Counselling and/vs Coaching.

Coaching and counselling, both germinate with the same premise. The presumption for both will always remain that every individual undergoes pain in their life in some form or the other. 

And that many individuals do not go to the bottom of the core problem and rather live with the wound unhealed – raw or camouflaged. This happens more unconsciously and many accept their problem as part of life and do not feel the need to seek help.

Sometimes these often recurring problems are so entrenched into their daily way of living, that it seems normal.

Let us Explore the Differences Between Coaching and Counselling:

A primary difference between the two is the focus. Counselling concentrates on the person’s past and deals with healing emotional pain. It is therefore geared towards understanding and resolving the past. Thereby, helping someone move forward and be able to reach their individual potential in life.

Coaching focuses on the present and the future. That it helps an individual identify goals, set them and plan a way to achieve them through actionable strategies. Coaching aims to leverage personal strengths to maximise potential. This can be on a personal or professional level. Thus, the focus within a coaching relationship is on goals, strategizing, action and accountability.

Within a counselling context, the aim is for the client to be accountable for their feelings and emotions. In most types of therapy, change is often identified on a more internal than external level.

However, coaching goals are similar to business goals. They are often related to one’s external world and one’s behaviour in it and are based on measurable outcomes. Clients are therefore held accountable for their actions, as specifically linked to strategies designed to achieve their self-identified goals.

there are distinct differences when it comes to the training required for the counselling and coaching professions.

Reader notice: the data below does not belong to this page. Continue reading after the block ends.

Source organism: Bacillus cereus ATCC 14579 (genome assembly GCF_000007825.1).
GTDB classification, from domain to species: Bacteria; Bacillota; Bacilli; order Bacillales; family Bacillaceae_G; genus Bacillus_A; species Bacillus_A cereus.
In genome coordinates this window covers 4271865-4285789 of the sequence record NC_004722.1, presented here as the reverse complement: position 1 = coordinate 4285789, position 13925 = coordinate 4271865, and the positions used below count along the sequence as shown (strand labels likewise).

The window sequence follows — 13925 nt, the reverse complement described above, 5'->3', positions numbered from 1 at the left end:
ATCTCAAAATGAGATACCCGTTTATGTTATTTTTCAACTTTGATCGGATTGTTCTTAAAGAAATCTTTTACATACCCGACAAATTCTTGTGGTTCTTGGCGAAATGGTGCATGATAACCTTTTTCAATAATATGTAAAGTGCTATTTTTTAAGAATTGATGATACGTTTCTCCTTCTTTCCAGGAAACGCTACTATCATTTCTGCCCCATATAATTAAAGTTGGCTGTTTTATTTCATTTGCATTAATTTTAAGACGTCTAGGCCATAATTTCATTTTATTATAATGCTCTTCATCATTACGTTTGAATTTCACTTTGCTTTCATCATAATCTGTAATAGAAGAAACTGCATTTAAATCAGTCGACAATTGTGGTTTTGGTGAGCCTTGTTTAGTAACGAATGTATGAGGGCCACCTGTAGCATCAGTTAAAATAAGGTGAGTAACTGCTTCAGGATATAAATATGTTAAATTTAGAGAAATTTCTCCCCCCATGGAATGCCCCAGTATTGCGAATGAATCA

After initial broader qualifications are achieved, counsellors require extensive expertise in the subject matter of the therapy they focus on. For example marital counselling, addiction counselling, dealing with trauma and types of abuse.

In contrast, coaches are more process orientated. They, therefore, do not necessarily require extensive subject-matter expertise. They are process experts that know how to create the exact learning environment needed for an individual client. Such a client can draw on their own experience, and resources and activate their potential within their unique contexts. That said, however, specialist training can be a great way for a coach to advantage themselves. Business, training, leadership or a psychological background can deeply enhance the coaching process. This is because coaches can utilise this experience towards a greater understanding and knowledge of the client’s strengths and weaknesses

The relationship between client and counsellor/coach shares similarities. Both counsellor and coach offer perspectives and assist the individual to discover his or her own answers. How this works out practically differs.

A counsellor helps a client to understand and see aspects of their life more clearly. As part of this process, they often provide advice and guidelines to provide a path to healing.

Coaching can be described as more of a co-creative partnership. A coach is a thinking partner who, together with the client, helps identify challenges. Then holds a client accountable, while supporting them to turn these challenges into victories to achieve identified goals.

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